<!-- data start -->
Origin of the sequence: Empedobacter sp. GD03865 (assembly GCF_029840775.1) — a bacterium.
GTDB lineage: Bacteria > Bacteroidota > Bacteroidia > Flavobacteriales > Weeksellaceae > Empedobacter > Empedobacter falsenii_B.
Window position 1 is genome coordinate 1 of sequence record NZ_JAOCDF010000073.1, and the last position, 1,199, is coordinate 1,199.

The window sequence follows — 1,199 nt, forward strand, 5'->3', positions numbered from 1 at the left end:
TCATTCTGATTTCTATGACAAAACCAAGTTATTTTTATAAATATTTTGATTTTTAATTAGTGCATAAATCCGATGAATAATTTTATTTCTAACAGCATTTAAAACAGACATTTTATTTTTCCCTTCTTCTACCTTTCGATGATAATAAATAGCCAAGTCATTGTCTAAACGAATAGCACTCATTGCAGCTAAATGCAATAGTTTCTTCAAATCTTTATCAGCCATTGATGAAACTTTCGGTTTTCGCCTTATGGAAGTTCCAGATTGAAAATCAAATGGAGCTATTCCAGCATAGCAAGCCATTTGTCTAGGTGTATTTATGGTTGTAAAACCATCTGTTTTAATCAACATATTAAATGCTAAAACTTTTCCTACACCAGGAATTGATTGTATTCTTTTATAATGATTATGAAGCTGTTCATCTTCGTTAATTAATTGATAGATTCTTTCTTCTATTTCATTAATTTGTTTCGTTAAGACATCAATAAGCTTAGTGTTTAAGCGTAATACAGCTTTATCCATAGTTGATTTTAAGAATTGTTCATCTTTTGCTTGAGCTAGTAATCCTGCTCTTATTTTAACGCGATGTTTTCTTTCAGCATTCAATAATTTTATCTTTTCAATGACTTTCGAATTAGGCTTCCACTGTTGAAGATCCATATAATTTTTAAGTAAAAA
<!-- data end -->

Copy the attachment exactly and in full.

Origin of the sequence: Empedobacter sp. GD03865 (assembly GCF_029840775.1) — a bacterium.
GTDB lineage: Bacteria > Bacteroidota > Bacteroidia > Flavobacteriales > Weeksellaceae > Empedobacter > Empedobacter falsenii_B.
Window position 1 is genome coordinate 1 of sequence record NZ_JAOCDF010000073.1, and the last position, 1,199, is coordinate 1,199.

The window sequence follows — 1,199 nt, forward strand, 5'->3', positions numbered from 1 at the left end:
TCATTCTGATTTCTATGACAAAACCAAGTTATTTTTATAAATATTTTGATTTTTAATTAGTGCATAAATCCGATGAATAATTTTATTTCTAACAGCATTTAAAACAGACATTTTATTTTTCCCTTCTTCTACCTTTCGATGATAATAAATAGCCAAGTCATTGTCTAAACGAATAGCACTCATTGCAGCTAAATGCAATAGTTTCTTCAAATCTTTATCAGCCATTGATGAAACTTTCGGTTTTCGCCTTATGGAAGTTCCAGATTGAAAATCAAATGGAGCTATTCCAGCATAGCAAGCCATTTGTCTAGGTGTATTTATGGTTGTAAAACCATCTGTTTTAATCAACATATTAAATGCTAAAACTTTTCCTACACCAGGAATTGATTGTATTCTTTTATAATGATTATGAAGCTGTTCATCTTCGTTAATTAATTGATAGATTCTTTCTTCTATTTCATTAATTTGTTTCGTTAAGACATCAATAAGCTTAGTGTTTAAGCGTAATACAGCTTTATCCATAGTTGATTTTAAGAATTGTTCATCTTTTGCTTGAGCTAGTAATCCTGCTCTTATTTTAACGCGATGTTTTCTTTCAGCATTCAATAATTTTATCTTTTCAATGACTTTCGAATTAGGCTTCCACTGTTGAAGATCCATATAATTTTTAAGTAAAAA